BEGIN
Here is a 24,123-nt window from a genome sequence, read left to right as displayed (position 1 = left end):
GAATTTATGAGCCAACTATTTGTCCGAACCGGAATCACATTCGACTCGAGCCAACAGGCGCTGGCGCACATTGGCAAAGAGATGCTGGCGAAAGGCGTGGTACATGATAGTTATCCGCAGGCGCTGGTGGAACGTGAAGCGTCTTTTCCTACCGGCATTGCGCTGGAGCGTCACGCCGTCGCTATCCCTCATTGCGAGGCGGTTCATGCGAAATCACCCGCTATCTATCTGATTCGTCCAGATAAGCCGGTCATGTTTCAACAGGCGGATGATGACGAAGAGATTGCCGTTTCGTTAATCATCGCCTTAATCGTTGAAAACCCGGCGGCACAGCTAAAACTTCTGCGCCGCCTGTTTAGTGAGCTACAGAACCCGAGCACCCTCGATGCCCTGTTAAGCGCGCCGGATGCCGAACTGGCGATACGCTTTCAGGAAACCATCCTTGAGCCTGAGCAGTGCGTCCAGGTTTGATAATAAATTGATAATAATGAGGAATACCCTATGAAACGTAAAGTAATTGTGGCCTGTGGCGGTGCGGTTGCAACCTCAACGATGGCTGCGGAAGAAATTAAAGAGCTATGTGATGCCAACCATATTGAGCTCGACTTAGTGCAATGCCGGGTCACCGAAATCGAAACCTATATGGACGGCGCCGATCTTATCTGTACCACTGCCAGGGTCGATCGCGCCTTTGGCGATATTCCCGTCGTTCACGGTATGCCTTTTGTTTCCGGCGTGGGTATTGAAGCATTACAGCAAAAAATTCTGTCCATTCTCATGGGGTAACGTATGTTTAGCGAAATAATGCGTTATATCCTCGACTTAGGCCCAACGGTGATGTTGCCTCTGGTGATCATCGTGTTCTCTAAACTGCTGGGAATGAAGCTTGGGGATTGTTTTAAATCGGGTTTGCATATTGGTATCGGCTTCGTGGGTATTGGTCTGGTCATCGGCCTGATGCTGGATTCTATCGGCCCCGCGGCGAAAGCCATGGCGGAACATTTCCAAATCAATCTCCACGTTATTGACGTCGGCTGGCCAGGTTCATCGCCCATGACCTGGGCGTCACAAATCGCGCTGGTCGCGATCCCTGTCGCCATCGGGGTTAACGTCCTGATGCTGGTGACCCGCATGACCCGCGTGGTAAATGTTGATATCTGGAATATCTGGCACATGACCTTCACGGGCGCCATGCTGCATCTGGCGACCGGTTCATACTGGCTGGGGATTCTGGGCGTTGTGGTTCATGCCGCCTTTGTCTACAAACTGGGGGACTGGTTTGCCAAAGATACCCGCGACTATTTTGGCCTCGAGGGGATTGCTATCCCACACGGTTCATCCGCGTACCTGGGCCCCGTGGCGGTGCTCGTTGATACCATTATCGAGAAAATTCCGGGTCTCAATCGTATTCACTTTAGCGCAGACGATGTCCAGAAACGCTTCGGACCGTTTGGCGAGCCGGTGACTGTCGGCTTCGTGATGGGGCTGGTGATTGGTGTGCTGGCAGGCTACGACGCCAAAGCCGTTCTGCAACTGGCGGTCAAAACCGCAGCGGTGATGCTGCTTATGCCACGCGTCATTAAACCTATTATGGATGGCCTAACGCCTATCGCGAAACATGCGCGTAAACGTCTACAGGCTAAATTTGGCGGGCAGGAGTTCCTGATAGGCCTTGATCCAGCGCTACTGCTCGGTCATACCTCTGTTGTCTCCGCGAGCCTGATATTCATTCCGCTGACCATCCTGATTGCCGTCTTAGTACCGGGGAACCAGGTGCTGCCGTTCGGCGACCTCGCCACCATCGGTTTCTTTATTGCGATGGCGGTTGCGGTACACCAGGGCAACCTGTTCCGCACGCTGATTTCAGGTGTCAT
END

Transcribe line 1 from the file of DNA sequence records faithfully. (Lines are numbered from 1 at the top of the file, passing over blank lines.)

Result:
Here is a 24,123-nt window from a genome sequence, read left to right as displayed (position 1 = left end):